making assignments that can be related to students' experiences and cultures).
The teacher brings multiple perspectives to the discussion of subject matter,
including attention to students' personal, family, and community experiences and
cultural norms.
The teacher creates a learning community in which individual differences are
Principle #4: The teacher understands and uses a variety of instructional
strategies to encourage students' development of critical thinking, problem
solving, and performance skills.
The teacher understands the cognitive processes associated with various kinds of
learning (e.g. critical and creative thinking, problem structuring and problem solving,
invention, memorization and recall) and how these processes can be stimulated.
The teacher understands principles and techniques, along with advantages and
limitations, associated with various instructional strategies (e.g. cooperative learning,
direct instruction, discovery learning, whole group discussion, independent study,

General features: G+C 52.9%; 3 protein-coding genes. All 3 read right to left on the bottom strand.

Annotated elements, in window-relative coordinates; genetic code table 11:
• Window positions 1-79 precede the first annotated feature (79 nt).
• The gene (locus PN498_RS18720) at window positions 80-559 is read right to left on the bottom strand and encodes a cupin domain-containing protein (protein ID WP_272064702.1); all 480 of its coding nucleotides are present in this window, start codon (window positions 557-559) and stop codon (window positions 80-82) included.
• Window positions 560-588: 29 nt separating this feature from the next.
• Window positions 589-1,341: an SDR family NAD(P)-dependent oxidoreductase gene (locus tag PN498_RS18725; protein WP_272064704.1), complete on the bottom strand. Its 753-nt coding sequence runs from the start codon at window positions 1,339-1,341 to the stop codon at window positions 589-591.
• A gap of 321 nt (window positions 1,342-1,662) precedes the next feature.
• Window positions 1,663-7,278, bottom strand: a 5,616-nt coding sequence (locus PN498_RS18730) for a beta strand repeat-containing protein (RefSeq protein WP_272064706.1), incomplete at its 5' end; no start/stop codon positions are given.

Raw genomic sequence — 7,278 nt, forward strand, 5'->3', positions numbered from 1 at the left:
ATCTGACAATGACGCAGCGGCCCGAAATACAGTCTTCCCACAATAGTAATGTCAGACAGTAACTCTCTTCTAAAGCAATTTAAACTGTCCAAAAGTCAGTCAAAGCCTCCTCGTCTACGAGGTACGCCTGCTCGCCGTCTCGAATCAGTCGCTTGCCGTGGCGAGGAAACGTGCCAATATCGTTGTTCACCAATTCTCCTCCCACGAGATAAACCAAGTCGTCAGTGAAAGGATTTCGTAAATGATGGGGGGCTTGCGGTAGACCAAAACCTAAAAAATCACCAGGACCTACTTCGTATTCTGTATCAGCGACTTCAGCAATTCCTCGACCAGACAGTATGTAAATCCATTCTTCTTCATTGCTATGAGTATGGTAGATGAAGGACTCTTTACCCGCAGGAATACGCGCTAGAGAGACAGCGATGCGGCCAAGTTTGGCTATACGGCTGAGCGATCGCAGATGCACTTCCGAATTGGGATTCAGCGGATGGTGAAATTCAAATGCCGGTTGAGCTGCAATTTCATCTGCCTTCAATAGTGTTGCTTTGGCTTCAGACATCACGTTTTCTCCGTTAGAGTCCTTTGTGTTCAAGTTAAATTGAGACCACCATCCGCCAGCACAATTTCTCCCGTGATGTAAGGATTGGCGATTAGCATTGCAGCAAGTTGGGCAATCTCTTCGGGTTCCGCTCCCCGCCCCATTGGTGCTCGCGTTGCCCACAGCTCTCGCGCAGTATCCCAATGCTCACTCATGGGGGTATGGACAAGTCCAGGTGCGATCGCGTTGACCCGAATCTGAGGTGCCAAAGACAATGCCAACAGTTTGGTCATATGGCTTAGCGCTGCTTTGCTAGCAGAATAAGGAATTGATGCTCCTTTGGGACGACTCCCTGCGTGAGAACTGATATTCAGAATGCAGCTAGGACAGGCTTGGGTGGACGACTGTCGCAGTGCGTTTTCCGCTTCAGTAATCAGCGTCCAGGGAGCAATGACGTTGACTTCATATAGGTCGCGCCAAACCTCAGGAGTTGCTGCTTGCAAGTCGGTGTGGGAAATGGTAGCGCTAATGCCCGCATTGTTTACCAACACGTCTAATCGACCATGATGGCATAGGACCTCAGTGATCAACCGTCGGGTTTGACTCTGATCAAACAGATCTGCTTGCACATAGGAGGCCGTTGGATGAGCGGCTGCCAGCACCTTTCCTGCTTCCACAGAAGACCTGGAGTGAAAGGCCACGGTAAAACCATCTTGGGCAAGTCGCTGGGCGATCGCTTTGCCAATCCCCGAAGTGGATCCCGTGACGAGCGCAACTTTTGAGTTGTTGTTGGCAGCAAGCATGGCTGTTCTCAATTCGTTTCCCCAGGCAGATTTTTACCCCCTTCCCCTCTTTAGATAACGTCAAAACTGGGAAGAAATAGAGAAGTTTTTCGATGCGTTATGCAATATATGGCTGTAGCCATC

interdisciplinary instruction).
The teacher knows how to enhance learning through the use of a wide variety of
materials as well as human and technological resources (e.g. computers, audio-visual
technologies, videotapes and discs, local experts, primary documents and artifacts,
texts, reference books, literature, and other print resources).
The teacher values the development of students' critical thinking, independent
problem solving, and performance capabilities.
The teacher values flexibility and reciprocity in the teaching process as necessary for
adapting instruction to student responses, ideas, and needs.
The teacher carefully evaluates how to achieve learning goals, choosing alternative